No parade of kings and queens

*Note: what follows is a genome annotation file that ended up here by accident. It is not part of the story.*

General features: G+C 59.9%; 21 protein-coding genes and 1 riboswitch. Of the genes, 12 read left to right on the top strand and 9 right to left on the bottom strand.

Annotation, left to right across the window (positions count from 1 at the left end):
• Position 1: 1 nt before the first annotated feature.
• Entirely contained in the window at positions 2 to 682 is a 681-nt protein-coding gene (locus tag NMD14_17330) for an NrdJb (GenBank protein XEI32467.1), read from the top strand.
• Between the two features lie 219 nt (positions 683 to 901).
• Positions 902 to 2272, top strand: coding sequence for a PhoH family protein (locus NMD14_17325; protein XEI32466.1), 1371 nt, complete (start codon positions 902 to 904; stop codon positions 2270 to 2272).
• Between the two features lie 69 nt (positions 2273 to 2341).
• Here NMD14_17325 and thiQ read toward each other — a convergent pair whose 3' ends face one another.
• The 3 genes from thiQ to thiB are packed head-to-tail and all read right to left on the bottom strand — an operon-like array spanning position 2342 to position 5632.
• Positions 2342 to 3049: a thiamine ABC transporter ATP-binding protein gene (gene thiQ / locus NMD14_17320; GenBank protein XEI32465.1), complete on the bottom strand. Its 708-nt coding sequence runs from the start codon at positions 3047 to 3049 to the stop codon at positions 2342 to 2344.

ACCORDING to Wayne “Cool” Simmons, the Kings And Queens Of The Bands parade needs some work. And that’s why the parade won’t be on the Crop-Over calendar this year.The corporate communications specialist of the National Cultural Foundation (NCF) says “the show needs some developmental work in order for it to improve”.And one veteran bandleader is in full agreement. Gwyneth Squires doesn’t feel “any way about the show being cancelled”. The designer who has been taking part in Kadooment for 25 years said: “Bringing a Kings And Queens show right now with just two and three kings and queens is a waste of time, where I am concerned. I would like to see it come back, but it has to be properly done. “Everyone looks for Kings And Queens on the night before [Kadooment], but if you are not producing the right things, it don’t make sense,” she stressed. Simmons, unable to give an actual date when the show would return, said it “will simply be back in the future”. Squires who has won numerous titles, said she would consider going back into the competition when more bands entered.“I would like to see it come back with at least seven or eight kings and queens, because that is real competition. I would like that!” But most of the bandleaders and former winners of this segment of the Crop-Over Festival are peeved over the NCF decision.Bandleader Reggie Cave, who has been in and out of the competition, said that he was sorry to see it go, and did not believe the NCF had put much effort into keeping the show.“If it is just economic problems that are causing them to stop, then I would have to sympathise with them because we are in a deep reccesion. It is unfortunate that they could not have found another method of hosting it. “I do not think they fought hard enough to keep the competition alive. I think they just let it go; and that is sad,” Cave said.He also said he knew it would come to this since the standards had dropped “tremendously over the years”.“People have not been entering the competition lately. I guess some of the people were fed up with the judging over the years. “It is really sad because I think the whole carnival aspect of the festival will be brought down; some of the splendour will be lost without the large costumes, because they tend to give a great effect and overall look to the band,” he lamented.Cave further said the show had to be brought back, since without it, Barbados’ carnival could become the laughing stock of the region.“We would look like fools; we would be the mafia of the Caribbean because people come sometimes to see the splendour of those costumes and the creativity.”Oral Welshman, a former winner of King Of The Bands, said the NCF decision would take away from the excitement of Crop-Over. “Every band should have a king and queen.” Veteran bandleader Trevor Chase, who is disturbed by the decision, said it was a “regressive step”.“I think any time that you have gone on record and said that you would like more creativity [but] you are going to stop the major creative aspect of the festival, then you have taken a regressive step. And I make no apologies for saying this.“You are saying to the people that we can put this on the shelf and bring it back. It does not work so. Once that enthusiasm for that event starts to wilt, when you try to start it back, they would have difficulty in getting it going again.” Chase complained that three, four years ago the NCF was to have brought in wire-benders out of Trinidad for clinics to show bands how to work with big costumes. “It never materialised,” Chase added. “If you do not put the mechanisms in place for something to develop, then it is going to die a natural death.”Efforts to reach veteran bandleader and designer Betty West were unsuccessful.